Epic poetry is my favorite read, here in particular is Fortune in Canto VII, passing out chances, fate and the like. She’s mentioned in Inferno by Alighieri. I paint Fortune holding a wheel,
keeping in pace with modern atrocities such as the Pripyat Wasteland.
Remember the yellow ferris wheel that was never used because every single person in the city of Pripyat city had to run away as fast as they could leaving everything behind, and you would think…but, no, “they” keep making them.
Canto VII The Wheel of Fortune with The Hoarders and the Wasters 2017
Canto VII Inferno by Dante Alighieri
This book reveals a lot of things about humanity. It’s called a comedy; Yeah, maybe their punishment is humorous. The hoarders rolling huge rocks and slamming them into the squanderers, shouting “Why do you waste?”, and they, in turn, shout “Why do you hoard?”
They are unrecognisable nudes covered in dark slime shouting with twisted angry faces. If the punishments suits the sin, could it be wasting time on meaningless activities?
Today there’s a new sets of hoarders and wasters. Where do they plan on keeping all the hoarded nuclear fuel rod waste and what are they going to do about the already wasted land; keep adding to it? I ask my self. There is a plan on how to let people living in the far future know that the stuff that’s burried deep below is not valuable like a treasure to dig up; but, an invisible killer. Our society finds things they’ve dug up every day, so why wouldn’t our distant future dig things up to find out about pre-existing societies like we do? Could it be that “they” don’t care because they won’t be here.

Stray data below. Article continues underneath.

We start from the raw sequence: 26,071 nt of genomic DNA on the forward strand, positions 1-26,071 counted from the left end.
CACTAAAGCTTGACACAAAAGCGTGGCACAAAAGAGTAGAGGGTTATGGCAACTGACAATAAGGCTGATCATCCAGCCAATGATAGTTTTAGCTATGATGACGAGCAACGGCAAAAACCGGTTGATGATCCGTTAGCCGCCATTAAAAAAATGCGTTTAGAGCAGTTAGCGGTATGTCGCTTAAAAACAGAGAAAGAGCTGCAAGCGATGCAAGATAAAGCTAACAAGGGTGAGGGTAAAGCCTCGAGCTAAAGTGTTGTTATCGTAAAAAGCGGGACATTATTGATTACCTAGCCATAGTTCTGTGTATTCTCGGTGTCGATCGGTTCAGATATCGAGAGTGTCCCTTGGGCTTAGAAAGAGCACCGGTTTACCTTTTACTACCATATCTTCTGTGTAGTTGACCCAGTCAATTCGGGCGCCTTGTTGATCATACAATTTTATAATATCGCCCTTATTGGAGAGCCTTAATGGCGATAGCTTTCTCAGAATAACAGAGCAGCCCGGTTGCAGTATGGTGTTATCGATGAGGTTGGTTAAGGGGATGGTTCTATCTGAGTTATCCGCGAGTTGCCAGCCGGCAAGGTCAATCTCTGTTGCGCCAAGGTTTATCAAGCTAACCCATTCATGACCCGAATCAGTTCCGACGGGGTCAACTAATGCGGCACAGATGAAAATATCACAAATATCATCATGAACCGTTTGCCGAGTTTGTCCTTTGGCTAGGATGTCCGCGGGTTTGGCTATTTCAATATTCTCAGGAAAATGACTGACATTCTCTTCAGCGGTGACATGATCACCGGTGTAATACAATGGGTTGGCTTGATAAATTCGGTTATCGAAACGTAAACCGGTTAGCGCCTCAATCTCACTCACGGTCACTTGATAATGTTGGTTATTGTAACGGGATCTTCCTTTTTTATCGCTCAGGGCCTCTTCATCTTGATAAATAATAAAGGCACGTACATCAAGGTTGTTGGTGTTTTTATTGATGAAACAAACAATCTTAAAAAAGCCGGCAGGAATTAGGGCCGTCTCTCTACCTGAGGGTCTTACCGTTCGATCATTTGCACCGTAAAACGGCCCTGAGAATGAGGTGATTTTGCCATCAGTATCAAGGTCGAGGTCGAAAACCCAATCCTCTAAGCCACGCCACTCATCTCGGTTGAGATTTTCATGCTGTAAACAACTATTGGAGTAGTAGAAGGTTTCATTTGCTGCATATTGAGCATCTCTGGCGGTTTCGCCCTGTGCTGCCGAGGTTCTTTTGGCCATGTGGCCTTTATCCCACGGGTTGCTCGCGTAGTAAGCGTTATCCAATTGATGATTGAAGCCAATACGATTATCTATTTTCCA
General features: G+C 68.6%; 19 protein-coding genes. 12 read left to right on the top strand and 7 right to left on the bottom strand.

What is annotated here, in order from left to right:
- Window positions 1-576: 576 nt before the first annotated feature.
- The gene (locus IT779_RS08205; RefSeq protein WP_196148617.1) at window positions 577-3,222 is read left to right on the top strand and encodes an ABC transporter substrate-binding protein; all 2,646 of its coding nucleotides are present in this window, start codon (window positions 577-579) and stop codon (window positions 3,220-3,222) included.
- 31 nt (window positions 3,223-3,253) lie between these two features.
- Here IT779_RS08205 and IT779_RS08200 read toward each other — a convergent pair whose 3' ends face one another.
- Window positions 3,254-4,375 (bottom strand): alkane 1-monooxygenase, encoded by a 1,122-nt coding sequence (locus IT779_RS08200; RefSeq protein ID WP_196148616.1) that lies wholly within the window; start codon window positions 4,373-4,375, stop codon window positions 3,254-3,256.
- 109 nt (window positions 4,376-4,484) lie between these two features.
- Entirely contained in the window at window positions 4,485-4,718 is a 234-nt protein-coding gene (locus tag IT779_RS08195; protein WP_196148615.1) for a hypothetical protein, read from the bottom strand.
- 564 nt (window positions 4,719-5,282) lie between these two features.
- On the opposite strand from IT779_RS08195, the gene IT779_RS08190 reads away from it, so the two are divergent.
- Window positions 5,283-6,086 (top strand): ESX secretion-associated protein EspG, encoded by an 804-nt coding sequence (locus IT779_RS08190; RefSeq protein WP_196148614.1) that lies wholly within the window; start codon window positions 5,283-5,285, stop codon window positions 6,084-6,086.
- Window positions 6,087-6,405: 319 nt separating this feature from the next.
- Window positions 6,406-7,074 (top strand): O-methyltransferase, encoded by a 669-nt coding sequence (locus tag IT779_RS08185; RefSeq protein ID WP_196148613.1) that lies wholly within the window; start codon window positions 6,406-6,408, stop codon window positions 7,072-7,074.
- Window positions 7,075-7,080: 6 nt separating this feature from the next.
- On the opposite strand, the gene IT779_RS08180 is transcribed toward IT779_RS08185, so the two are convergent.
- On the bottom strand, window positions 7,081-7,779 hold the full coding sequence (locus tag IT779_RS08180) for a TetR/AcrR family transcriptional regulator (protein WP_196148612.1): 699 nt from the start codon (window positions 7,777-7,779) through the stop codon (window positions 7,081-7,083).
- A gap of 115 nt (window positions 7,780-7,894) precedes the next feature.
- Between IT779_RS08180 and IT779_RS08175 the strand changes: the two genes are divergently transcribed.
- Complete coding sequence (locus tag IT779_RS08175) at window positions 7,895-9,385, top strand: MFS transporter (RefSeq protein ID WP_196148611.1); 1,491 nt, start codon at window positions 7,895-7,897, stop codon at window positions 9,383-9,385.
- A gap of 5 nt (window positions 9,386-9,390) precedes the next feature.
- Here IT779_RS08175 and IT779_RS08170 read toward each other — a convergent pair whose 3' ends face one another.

The next day, we came to the foot of a noble castle, circled seven times by high walls. A fair creek encircled the walls, but we crossed it as if it was hard ground. I went in through the seven gates with the sages, and we came to a healthy green meadow.
Jim Belton’s modern language version of Canto II by Dante Alighieri. Click here to readCanto IV.
Dante’s Inferno Canto II (55) Beatriz Summons Virgil in Limbo 2012
“I was among those who are suspended in Limbo, when a Lady called me. She was so blessed and beautiful that I asked her to command me. Her eyes were more luminous than the stars, and she began to speak to me sweetly and quietly, with an angelic voice, in her own tongue.”
Jim Belton’s modern language version of Canto II by Dante Alighieri. Click here to readCanto II.
“and I lost hope of reaching the hilltop. I was like a man who takes his gains willingly, but when the time comes to lose, weeps and is full of sadness. The beasts came at me and little by little pushed me back down the slope toward the dark wood, where the sun did not shine.”
I found Jim Belton’s modern language version on word press; he’s been re-writing The Divine Comedy – by Dante Alighieri. Click here to read Canto I.
I’m using duck cloth. It’s heavy, plain woven cotton fabric.
I mounted the material on the stretcher bars, gave it a thin coat of rabbit skin glue (let it dry) and then I primed it. Primer: Mix equal amounts of zinc oxide, calcium sulfate and rabbit skin glue. Pour the rabbit skin glue into the zinc oxide and calcium sulfate little by little mixing with a brush.
Here is the primed canvas on the easel.